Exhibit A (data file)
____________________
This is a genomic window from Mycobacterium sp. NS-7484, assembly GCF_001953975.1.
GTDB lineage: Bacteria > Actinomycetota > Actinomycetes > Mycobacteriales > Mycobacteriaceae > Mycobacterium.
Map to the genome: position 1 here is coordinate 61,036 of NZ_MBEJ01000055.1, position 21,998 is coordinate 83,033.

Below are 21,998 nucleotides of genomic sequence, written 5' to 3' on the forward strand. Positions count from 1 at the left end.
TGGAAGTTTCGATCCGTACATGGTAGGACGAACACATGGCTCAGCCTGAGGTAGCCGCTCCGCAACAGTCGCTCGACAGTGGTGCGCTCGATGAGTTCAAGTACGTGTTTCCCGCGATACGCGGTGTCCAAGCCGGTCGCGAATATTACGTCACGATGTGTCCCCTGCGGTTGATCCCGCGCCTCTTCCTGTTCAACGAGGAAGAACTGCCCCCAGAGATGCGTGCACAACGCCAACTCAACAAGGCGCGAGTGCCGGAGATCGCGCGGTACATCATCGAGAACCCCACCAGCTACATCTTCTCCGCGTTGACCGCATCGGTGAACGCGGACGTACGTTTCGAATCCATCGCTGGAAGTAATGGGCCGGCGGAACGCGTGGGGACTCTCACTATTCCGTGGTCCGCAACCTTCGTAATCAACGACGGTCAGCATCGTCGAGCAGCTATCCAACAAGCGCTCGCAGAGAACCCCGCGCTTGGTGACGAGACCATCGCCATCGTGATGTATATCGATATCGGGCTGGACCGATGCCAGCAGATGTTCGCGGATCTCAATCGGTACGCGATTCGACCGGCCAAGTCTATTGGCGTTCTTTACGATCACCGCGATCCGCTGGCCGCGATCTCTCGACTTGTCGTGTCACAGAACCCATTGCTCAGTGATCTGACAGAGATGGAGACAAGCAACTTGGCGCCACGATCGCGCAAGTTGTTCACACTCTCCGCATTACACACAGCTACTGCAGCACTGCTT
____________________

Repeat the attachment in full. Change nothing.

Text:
This is a genomic window from Mycobacterium sp. NS-7484, assembly GCF_001953975.1.
GTDB lineage: Bacteria > Actinomycetota > Actinomycetes > Mycobacteriales > Mycobacteriaceae > Mycobacterium.
Map to the genome: position 1 here is coordinate 61,036 of NZ_MBEJ01000055.1, position 21,998 is coordinate 83,033.

Below are 21,998 nucleotides of genomic sequence, written 5' to 3' on the forward strand. Positions count from 1 at the left end.
TGGAAGTTTCGATCCGTACATGGTAGGACGAACACATGGCTCAGCCTGAGGTAGCCGCTCCGCAACAGTCGCTCGACAGTGGTGCGCTCGATGAGTTCAAGTACGTGTTTCCCGCGATACGCGGTGTCCAAGCCGGTCGCGAATATTACGTCACGATGTGTCCCCTGCGGTTGATCCCGCGCCTCTTCCTGTTCAACGAGGAAGAACTGCCCCCAGAGATGCGTGCACAACGCCAACTCAACAAGGCGCGAGTGCCGGAGATCGCGCGGTACATCATCGAGAACCCCACCAGCTACATCTTCTCCGCGTTGACCGCATCGGTGAACGCGGACGTACGTTTCGAATCCATCGCTGGAAGTAATGGGCCGGCGGAACGCGTGGGGACTCTCACTATTCCGTGGTCCGCAACCTTCGTAATCAACGACGGTCAGCATCGTCGAGCAGCTATCCAACAAGCGCTCGCAGAGAACCCCGCGCTTGGTGACGAGACCATCGCCATCGTGATGTATATCGATATCGGGCTGGACCGATGCCAGCAGATGTTCGCGGATCTCAATCGGTACGCGATTCGACCGGCCAAGTCTATTGGCGTTCTTTACGATCACCGCGATCCGCTGGCCGCGATCTCTCGACTTGTCGTGTCACAGAACCCATTGCTCAGTGATCTGACAGAGATGGAGACAAGCAACTTGGCGCCACGATCGCGCAAGTTGTTCACACTCTCCGCATTACACACAGCTACTGCAGCACTGCTT